Putting Stock Back In Stock Car Racing and ... Racing Without Gasoline


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Putting Stock Back In Stock Car Racing and ... Racing Without Gasoline.

By Larry Nutson
Senior Editor, Chicago Bureau
The Auto Channel



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CHICAGO, IL - October 13, 2010: An invitation mentioning stock car racing conjures up images of Daytona Beach and the famed 500 or perhaps Talladega Raceway, Bristol Motor Speedway or even nearby Chicagoland Speedway in Joliet. Of all places, this invite was to the US Department of Energy’s Argonne National Laboratory to get up close and personal with a bright red 2010 Chevy Camaro race car. Argonne National Laboratory and its industry collaborators, collectively known as Project GREEN (Green Racing Experimental Engine Narrative), are using this Camaro to test how green technologies and ethanol fuel impact the power and operability of circle track-type race cars.


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What distinguishes this car and its engine from other race cars competing in circle track series like NASCAR is its fuel-injected engine that runs on E-85 fuel.

E-85 is an alcohol-based renewable fuel. It can be made from trash, wood chips, feed corn or even lawn clippings and costs under $3 a gallon. Racing leaded gasoline can cost $10 a gallon.

Circle track series organizers and even many racing teams believe that carbureted engines fueled with pricey, leaded racing fuel are inherently more powerful than engines equipped with a fuel injection system and running on the much less expensive biofuels. But Argonne and its industry partners have shown in on- and off-track testing that a fuel-injected racing engine fueled with E-85 outperforms conventional race cars engine equipped with a carburetor and powered by leaded racing fuel.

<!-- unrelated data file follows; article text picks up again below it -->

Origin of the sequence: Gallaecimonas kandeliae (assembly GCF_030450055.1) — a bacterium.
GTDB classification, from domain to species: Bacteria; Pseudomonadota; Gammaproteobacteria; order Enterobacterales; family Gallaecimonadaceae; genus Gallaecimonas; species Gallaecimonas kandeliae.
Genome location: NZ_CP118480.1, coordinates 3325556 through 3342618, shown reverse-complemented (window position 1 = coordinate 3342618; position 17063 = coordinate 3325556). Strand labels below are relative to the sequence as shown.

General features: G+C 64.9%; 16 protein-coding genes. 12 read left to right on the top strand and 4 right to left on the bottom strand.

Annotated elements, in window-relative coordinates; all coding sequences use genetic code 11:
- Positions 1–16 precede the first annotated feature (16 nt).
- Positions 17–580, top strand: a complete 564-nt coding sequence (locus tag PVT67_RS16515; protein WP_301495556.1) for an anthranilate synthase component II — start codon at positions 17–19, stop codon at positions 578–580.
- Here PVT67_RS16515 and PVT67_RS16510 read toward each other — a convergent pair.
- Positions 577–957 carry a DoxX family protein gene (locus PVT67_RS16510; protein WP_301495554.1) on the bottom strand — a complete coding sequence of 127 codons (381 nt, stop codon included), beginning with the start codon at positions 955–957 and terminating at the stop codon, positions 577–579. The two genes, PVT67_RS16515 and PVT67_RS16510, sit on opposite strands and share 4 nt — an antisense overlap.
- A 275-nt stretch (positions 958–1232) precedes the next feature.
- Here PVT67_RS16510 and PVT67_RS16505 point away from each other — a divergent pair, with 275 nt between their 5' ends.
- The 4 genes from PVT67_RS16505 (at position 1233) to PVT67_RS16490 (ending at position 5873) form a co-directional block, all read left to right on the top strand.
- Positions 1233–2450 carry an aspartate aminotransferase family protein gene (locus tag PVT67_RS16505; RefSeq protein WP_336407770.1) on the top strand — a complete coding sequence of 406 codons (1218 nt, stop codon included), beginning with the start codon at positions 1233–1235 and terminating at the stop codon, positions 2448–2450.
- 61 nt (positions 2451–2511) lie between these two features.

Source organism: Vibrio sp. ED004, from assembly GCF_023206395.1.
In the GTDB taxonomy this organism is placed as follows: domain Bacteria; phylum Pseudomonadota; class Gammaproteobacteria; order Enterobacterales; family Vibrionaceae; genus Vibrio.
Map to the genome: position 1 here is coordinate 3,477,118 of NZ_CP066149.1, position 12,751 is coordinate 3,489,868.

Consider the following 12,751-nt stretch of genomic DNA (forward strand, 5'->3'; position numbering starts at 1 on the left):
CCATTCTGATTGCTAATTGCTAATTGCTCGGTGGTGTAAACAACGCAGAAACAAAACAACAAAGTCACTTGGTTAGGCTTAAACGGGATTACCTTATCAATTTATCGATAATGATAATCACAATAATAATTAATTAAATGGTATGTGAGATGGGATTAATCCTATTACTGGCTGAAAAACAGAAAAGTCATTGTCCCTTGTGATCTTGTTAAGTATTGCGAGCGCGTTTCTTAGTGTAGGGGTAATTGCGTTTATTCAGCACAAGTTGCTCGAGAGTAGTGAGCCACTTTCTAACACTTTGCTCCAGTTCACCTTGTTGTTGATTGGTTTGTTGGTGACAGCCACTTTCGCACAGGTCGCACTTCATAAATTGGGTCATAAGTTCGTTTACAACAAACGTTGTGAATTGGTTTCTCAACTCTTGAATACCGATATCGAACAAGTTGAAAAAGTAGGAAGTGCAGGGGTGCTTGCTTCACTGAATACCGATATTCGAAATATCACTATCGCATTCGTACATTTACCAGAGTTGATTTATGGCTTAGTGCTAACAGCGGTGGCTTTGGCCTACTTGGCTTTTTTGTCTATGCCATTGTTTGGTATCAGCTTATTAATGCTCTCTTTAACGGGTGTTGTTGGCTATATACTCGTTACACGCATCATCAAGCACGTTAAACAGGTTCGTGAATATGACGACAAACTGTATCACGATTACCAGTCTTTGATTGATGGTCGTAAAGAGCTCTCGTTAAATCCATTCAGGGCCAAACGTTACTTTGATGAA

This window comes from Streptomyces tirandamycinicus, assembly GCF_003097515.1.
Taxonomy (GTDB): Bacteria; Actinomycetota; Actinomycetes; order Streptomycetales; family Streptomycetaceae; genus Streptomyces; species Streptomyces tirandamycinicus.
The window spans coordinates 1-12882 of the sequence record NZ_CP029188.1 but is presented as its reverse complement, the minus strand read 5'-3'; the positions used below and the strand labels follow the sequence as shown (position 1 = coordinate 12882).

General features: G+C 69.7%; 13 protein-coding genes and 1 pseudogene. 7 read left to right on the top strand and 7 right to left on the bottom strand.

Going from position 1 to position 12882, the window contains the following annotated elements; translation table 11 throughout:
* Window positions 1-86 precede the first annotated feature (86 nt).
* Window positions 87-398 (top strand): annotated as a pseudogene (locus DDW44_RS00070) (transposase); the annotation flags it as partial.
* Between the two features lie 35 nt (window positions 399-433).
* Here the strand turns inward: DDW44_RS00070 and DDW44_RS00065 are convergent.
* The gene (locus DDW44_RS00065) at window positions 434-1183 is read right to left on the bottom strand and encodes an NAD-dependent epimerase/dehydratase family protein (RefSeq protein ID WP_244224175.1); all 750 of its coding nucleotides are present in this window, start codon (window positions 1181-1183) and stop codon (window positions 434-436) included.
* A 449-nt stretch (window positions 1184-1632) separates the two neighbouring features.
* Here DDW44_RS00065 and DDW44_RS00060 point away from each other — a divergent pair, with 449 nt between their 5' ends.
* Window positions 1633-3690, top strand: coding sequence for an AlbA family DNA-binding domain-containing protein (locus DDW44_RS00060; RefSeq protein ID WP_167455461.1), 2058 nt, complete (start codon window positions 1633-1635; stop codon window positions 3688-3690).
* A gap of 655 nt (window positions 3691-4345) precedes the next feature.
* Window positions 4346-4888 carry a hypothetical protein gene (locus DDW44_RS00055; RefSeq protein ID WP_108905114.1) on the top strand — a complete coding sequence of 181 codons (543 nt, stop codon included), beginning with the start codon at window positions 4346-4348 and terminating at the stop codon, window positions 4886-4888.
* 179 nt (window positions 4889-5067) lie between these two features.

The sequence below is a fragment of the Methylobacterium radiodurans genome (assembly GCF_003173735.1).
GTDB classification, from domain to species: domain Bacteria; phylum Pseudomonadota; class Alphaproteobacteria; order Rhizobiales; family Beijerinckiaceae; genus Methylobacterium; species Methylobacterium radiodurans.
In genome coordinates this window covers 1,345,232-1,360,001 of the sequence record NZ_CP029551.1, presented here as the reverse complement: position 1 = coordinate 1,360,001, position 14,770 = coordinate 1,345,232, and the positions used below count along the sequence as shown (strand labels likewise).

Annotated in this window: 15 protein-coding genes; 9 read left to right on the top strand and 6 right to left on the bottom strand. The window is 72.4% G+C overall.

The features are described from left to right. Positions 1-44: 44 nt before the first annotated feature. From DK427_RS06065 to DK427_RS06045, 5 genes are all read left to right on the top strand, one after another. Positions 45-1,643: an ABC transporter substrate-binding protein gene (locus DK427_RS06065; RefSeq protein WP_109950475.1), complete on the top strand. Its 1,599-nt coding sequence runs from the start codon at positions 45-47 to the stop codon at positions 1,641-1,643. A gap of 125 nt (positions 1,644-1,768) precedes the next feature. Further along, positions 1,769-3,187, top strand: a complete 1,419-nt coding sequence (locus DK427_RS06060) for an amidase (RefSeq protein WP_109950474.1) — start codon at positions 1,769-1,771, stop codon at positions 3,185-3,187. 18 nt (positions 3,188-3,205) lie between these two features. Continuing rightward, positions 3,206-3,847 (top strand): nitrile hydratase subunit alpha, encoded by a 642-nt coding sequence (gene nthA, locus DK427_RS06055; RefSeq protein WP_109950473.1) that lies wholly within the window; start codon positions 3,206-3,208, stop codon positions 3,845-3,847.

Argonne transportation researcher Forrest Jehlik is leading the lab's efforts in Project GREEN. He's also on a grass roots mission to educate racing fans about the merits of clean automotive technologies and biofuels, like ethanol.

Images of stock car racing quickly form into those of NASCAR and the 43 drivers we see on national TV competing throughout the racing season. But the stock car racing world is much bigger. Over 440,000 racers compete at over 1,100 race tracks throughout the US during race season.

Race tracks are about the only venues these days where engines with carburetors are in active use. Fuel injection systems began replacing carburetors in the late 1970’s and for the most part in the early 1980s to allow production cars to meet federal and state emission regulation requirements. Fuel Injection provides greater fuel efficiency as a result of precise and even fuel distribution to each cylinder. With carburetors fuel metering often varies from cylinder to cylinder.